Hood River Electric & Internet Co-op relies on the federal Columbia River Power System for nearly all of its wholesale electricity. However, this affordable, renewable, carbon-free resource is under assault. The lower Snake River dams, in particular, are targeted by dam-breaching advocates who claim their removal would promote salmon recovery.
The data, however, paints a different picture.
Working with regional salmon experts, federal agencies have developed the most advanced fish passage systems in the world. These measures, financed by consumers—including you, through your electric rates—have helped fish meet survival targets.
Return rates for salmon in the Columbia and Snake rivers are similar or even better than return rates on some undammed rivers. Salmon spend about 80% of their lives in the ocean. Recent peer-reviewed research has consistently pointed to warming, acidifying oceans as a major factor in their overall survival.
During periods of improved ocean conditions, salmon returns on the Columbia and Snake rivers are strong. This year, for example, about 600,000 sockeye salmon have passed Bonneville Dam. This is double the 10-year average. Snake River sockeye are returning in above-average numbers this year, and predictions for fall chinook and coho are similarly strong. The investments we’ve made in fish passage are working.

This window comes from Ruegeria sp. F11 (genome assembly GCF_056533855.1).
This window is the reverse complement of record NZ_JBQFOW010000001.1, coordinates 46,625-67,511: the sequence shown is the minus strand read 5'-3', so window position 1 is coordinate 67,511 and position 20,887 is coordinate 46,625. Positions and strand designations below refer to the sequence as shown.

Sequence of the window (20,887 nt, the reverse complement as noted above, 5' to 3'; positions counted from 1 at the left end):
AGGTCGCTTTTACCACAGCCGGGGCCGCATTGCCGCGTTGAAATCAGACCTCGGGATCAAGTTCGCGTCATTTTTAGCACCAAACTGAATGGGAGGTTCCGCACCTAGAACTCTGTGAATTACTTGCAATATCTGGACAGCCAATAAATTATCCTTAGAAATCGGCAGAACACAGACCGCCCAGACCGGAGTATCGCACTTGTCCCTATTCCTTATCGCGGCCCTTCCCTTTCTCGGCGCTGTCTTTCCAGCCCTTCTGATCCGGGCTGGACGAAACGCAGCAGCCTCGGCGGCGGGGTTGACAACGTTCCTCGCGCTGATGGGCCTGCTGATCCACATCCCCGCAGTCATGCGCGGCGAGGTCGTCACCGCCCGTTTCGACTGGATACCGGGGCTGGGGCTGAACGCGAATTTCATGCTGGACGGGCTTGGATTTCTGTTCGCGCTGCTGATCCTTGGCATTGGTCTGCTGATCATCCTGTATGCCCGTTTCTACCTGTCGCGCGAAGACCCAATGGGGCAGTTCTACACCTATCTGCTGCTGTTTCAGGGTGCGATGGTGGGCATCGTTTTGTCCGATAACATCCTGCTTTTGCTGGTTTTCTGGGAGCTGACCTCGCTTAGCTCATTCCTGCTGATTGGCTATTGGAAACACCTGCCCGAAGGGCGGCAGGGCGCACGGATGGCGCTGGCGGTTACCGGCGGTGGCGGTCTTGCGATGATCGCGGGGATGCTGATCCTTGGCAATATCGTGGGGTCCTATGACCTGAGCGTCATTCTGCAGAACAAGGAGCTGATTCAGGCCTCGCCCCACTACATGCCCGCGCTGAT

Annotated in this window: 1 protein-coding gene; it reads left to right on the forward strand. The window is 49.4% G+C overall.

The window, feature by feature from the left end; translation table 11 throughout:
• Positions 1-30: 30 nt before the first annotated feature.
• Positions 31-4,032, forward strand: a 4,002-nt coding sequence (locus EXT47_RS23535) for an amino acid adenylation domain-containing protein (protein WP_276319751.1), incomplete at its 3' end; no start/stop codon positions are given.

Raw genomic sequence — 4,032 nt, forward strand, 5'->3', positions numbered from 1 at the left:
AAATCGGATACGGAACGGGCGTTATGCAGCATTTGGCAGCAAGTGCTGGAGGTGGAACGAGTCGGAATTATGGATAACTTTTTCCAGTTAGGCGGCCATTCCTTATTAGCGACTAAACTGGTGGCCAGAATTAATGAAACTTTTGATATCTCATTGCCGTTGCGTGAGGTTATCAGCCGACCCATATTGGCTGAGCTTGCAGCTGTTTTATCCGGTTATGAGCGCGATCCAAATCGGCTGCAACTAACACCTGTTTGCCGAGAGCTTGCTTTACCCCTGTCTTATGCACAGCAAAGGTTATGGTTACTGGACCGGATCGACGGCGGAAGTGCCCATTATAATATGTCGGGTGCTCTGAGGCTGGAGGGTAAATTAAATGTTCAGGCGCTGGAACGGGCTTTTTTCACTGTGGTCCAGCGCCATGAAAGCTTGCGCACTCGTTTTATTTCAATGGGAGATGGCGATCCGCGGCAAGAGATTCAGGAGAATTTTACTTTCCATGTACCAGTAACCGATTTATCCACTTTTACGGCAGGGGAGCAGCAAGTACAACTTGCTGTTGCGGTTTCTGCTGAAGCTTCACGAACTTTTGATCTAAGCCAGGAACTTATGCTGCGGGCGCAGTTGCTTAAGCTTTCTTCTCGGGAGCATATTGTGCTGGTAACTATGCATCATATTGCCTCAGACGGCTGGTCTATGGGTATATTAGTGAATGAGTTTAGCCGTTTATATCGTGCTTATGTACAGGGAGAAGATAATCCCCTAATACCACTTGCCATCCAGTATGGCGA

Dam removal also creates significant risk of power shortages. The 2020 Columbia River System Operation’s final environmental impact statement concluded the dam breaching alternative would more than double the region’s risk of power shortages. This risk is greatest during extreme weather events, such as the June 2021 “heat dome,” which resulted in record-setting temperatures across the region. During that event, the lower Snake River dams provided more than 1,000 megawatts of critical electrical generation capability that allowed the Bonneville Power Administration’s grid operators to avoid the risk of brownouts or blackouts. By comparison, our average use for all co-op members is about 15 megawatts, and our peak is about 30.
I cannot imagine the risk to our members from not having electricity during a heat wave or deep freeze, not to mention the risk of economic losses that would occur if a power shortage caused a blackout during harvest.
Dam removal also would mean increased costs for you. Energy+Environmental Economics determined removal would add $100 to $230 per household per year to your electric bills in the best-case scenarios, where emerging technologies are identified to fill the gaps. Absent that innovation, removal would be even more costly and could increase your electric bill by 50% or more.
With inflation causing increasing economic pressure on us all—and clear evidence that fish and dams can coexist—I truly believe keeping our affordable, renewable, reliable hydropower system is the right choice for our region.